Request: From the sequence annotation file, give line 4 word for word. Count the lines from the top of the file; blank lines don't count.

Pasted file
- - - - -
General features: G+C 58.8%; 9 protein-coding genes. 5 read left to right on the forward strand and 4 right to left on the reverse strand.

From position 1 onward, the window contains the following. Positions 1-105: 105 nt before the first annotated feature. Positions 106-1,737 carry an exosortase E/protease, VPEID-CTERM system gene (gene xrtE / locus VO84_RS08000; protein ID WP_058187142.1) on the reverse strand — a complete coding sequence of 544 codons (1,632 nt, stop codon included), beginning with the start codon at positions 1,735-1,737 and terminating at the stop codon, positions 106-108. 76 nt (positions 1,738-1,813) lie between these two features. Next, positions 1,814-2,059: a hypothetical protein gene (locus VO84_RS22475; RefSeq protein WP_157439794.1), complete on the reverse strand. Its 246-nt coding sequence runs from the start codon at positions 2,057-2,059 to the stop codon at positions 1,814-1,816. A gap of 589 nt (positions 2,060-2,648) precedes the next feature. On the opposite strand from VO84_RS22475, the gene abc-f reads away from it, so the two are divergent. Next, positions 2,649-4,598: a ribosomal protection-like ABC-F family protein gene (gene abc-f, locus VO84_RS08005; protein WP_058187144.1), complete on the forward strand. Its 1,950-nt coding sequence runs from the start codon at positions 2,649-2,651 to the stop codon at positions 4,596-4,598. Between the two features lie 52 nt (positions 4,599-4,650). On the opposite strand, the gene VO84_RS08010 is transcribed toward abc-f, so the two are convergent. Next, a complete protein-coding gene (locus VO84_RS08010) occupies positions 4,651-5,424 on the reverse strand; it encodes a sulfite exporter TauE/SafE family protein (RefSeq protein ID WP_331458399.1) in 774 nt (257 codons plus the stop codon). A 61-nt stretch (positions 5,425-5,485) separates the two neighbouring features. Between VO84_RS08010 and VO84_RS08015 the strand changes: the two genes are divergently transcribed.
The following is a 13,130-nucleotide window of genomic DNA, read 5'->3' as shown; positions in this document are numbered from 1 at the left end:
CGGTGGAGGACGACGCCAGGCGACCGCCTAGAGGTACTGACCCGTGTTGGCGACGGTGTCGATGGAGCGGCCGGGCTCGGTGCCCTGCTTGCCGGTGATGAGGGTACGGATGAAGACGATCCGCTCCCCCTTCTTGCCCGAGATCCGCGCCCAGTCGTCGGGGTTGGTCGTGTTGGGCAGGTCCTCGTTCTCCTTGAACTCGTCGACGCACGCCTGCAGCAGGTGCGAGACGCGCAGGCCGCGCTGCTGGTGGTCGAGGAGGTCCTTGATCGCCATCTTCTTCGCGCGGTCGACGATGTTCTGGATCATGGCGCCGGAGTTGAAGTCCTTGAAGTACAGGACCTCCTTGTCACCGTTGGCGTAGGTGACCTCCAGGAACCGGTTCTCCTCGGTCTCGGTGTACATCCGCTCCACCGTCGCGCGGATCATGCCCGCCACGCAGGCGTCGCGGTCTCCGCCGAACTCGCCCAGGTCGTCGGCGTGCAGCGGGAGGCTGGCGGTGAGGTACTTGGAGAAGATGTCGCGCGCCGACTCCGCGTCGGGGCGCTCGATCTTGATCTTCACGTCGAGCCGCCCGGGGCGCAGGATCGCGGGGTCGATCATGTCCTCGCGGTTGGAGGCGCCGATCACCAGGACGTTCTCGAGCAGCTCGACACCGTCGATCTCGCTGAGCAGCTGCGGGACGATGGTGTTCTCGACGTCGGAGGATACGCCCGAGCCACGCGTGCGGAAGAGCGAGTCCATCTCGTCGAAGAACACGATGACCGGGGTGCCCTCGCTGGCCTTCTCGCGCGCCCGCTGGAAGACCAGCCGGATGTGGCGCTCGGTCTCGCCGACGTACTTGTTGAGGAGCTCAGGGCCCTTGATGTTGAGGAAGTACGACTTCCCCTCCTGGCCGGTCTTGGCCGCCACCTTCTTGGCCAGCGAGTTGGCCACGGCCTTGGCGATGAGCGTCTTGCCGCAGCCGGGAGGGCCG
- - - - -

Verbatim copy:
CGGTGGAGGACGACGCCAGGCGACCGCCTAGAGGTACTGACCCGTGTTGGCGACGGTGTCGATGGAGCGGCCGGGCTCGGTGCCCTGCTTGCCGGTGATGAGGGTACGGATGAAGACGATCCGCTCCCCCTTCTTGCCCGAGATCCGCGCCCAGTCGTCGGGGTTGGTCGTGTTGGGCAGGTCCTCGTTCTCCTTGAACTCGTCGACGCACGCCTGCAGCAGGTGCGAGACGCGCAGGCCGCGCTGCTGGTGGTCGAGGAGGTCCTTGATCGCCATCTTCTTCGCGCGGTCGACGATGTTCTGGATCATGGCGCCGGAGTTGAAGTCCTTGAAGTACAGGACCTCCTTGTCACCGTTGGCGTAGGTGACCTCCAGGAACCGGTTCTCCTCGGTCTCGGTGTACATCCGCTCCACCGTCGCGCGGATCATGCCCGCCACGCAGGCGTCGCGGTCTCCGCCGAACTCGCCCAGGTCGTCGGCGTGCAGCGGGAGGCTGGCGGTGAGGTACTTGGAGAAGATGTCGCGCGCCGACTCCGCGTCGGGGCGCTCGATCTTGATCTTCACGTCGAGCCGCCCGGGGCGCAGGATCGCGGGGTCGATCATGTCCTCGCGGTTGGAGGCGCCGATCACCAGGACGTTCTCGAGCAGCTCGACACCGTCGATCTCGCTGAGCAGCTGCGGGACGATGGTGTTCTCGACGTCGGAGGATACGCCCGAGCCACGCGTGCGGAAGAGCGAGTCCATCTCGTCGAAGAACACGATGACCGGGGTGCCCTCGCTGGCCTTCTCGCGCGCCCGCTGGAAGACCAGCCGGATGTGGCGCTCGGTCTCGCCGACGTACTTGTTGAGGAGCTCAGGGCCCTTGATGTTGAGGAAGTACGACTTCCCCTCCTGGCCGGTCTTGGCCGCCACCTTCTTGGCCAGCGAGTTGGCCACGGCCTTGGCGATGAGCGTCTTGCCGCAGCCGGGAGGGCCG